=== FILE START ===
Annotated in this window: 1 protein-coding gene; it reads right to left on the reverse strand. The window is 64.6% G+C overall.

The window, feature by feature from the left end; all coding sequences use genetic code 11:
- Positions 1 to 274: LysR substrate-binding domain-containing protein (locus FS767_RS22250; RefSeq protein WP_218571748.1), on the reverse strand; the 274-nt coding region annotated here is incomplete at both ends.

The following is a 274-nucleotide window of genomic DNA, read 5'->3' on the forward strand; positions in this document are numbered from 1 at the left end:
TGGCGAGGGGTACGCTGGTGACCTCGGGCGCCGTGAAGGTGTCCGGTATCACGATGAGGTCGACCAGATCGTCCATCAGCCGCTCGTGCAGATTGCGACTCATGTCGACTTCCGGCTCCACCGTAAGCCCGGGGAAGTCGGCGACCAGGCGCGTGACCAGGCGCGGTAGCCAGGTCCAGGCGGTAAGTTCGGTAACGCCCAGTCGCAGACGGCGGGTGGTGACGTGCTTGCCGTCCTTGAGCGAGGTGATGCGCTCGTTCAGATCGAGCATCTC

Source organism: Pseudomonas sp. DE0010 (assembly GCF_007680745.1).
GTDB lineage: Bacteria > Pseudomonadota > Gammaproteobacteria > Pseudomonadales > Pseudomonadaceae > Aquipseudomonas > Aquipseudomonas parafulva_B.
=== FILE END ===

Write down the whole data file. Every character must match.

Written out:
Annotated in this window: 1 protein-coding gene; it reads right to left on the reverse strand. The window is 64.6% G+C overall.

The window, feature by feature from the left end; all coding sequences use genetic code 11:
- Positions 1 to 274: LysR substrate-binding domain-containing protein (locus FS767_RS22250; RefSeq protein WP_218571748.1), on the reverse strand; the 274-nt coding region annotated here is incomplete at both ends.

The following is a 274-nucleotide window of genomic DNA, read 5'->3' on the forward strand; positions in this document are numbered from 1 at the left end:
TGGCGAGGGGTACGCTGGTGACCTCGGGCGCCGTGAAGGTGTCCGGTATCACGATGAGGTCGACCAGATCGTCCATCAGCCGCTCGTGCAGATTGCGACTCATGTCGACTTCCGGCTCCACCGTAAGCCCGGGGAAGTCGGCGACCAGGCGCGTGACCAGGCGCGGTAGCCAGGTCCAGGCGGTAAGTTCGGTAACGCCCAGTCGCAGACGGCGGGTGGTGACGTGCTTGCCGTCCTTGAGCGAGGTGATGCGCTCGTTCAGATCGAGCATCTC

Source organism: Pseudomonas sp. DE0010 (assembly GCF_007680745.1).
GTDB lineage: Bacteria > Pseudomonadota > Gammaproteobacteria > Pseudomonadales > Pseudomonadaceae > Aquipseudomonas > Aquipseudomonas parafulva_B.